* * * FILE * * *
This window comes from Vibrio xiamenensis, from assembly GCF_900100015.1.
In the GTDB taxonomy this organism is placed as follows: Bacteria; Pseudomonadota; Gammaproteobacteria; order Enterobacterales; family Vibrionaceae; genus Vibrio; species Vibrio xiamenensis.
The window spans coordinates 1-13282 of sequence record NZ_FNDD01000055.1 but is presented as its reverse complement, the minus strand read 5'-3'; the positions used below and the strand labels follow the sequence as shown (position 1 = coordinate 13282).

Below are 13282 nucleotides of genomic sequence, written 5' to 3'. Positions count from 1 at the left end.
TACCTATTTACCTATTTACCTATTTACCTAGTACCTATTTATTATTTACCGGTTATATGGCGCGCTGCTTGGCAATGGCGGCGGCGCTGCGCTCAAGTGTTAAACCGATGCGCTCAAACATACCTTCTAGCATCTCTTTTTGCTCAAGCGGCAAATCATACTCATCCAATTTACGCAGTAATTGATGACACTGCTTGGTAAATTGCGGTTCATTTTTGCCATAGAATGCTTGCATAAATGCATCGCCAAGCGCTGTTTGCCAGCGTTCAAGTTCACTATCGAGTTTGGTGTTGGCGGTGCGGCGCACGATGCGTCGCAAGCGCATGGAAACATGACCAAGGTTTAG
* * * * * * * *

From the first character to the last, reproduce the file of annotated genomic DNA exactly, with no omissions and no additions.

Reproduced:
This window comes from Vibrio xiamenensis, from assembly GCF_900100015.1.
In the GTDB taxonomy this organism is placed as follows: Bacteria; Pseudomonadota; Gammaproteobacteria; order Enterobacterales; family Vibrionaceae; genus Vibrio; species Vibrio xiamenensis.
The window spans coordinates 1-13282 of sequence record NZ_FNDD01000055.1 but is presented as its reverse complement, the minus strand read 5'-3'; the positions used below and the strand labels follow the sequence as shown (position 1 = coordinate 13282).

Below are 13282 nucleotides of genomic sequence, written 5' to 3'. Positions count from 1 at the left end.
TACCTATTTACCTATTTACCTATTTACCTAGTACCTATTTATTATTTACCGGTTATATGGCGCGCTGCTTGGCAATGGCGGCGGCGCTGCGCTCAAGTGTTAAACCGATGCGCTCAAACATACCTTCTAGCATCTCTTTTTGCTCAAGCGGCAAATCATACTCATCCAATTTACGCAGTAATTGATGACACTGCTTGGTAAATTGCGGTTCATTTTTGCCATAGAATGCTTGCATAAATGCATCGCCAAGCGCTGTTTGCCAGCGTTCAAGTTCACTATCGAGTTTGGTGTTGGCGGTGCGGCGCACGATGCGTCGCAAGCGCATGGAAACATGACCAAGGTTTAG